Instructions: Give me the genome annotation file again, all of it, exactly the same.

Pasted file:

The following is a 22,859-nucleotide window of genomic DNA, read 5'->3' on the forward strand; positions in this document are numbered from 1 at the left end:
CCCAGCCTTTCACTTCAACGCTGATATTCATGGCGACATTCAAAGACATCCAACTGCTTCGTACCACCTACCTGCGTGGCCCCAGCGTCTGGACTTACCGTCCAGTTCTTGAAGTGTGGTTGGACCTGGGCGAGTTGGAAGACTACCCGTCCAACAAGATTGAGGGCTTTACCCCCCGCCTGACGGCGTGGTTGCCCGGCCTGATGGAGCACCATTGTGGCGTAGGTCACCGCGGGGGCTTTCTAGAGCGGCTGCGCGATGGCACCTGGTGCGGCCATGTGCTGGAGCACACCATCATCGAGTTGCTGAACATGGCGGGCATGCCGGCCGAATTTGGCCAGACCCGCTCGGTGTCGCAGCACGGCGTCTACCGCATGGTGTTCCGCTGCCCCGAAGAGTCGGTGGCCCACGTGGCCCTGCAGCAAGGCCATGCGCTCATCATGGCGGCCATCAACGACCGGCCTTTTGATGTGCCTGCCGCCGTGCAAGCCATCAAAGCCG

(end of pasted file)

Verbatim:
The following is a 22,859-nucleotide window of genomic DNA, read 5'->3' on the forward strand; positions in this document are numbered from 1 at the left end:
CCCAGCCTTTCACTTCAACGCTGATATTCATGGCGACATTCAAAGACATCCAACTGCTTCGTACCACCTACCTGCGTGGCCCCAGCGTCTGGACTTACCGTCCAGTTCTTGAAGTGTGGTTGGACCTGGGCGAGTTGGAAGACTACCCGTCCAACAAGATTGAGGGCTTTACCCCCCGCCTGACGGCGTGGTTGCCCGGCCTGATGGAGCACCATTGTGGCGTAGGTCACCGCGGGGGCTTTCTAGAGCGGCTGCGCGATGGCACCTGGTGCGGCCATGTGCTGGAGCACACCATCATCGAGTTGCTGAACATGGCGGGCATGCCGGCCGAATTTGGCCAGACCCGCTCGGTGTCGCAGCACGGCGTCTACCGCATGGTGTTCCGCTGCCCCGAAGAGTCGGTGGCCCACGTGGCCCTGCAGCAAGGCCATGCGCTCATCATGGCGGCCATCAACGACCGGCCTTTTGATGTGCCTGCCGCCGTGCAAGCCATCAAAGCCG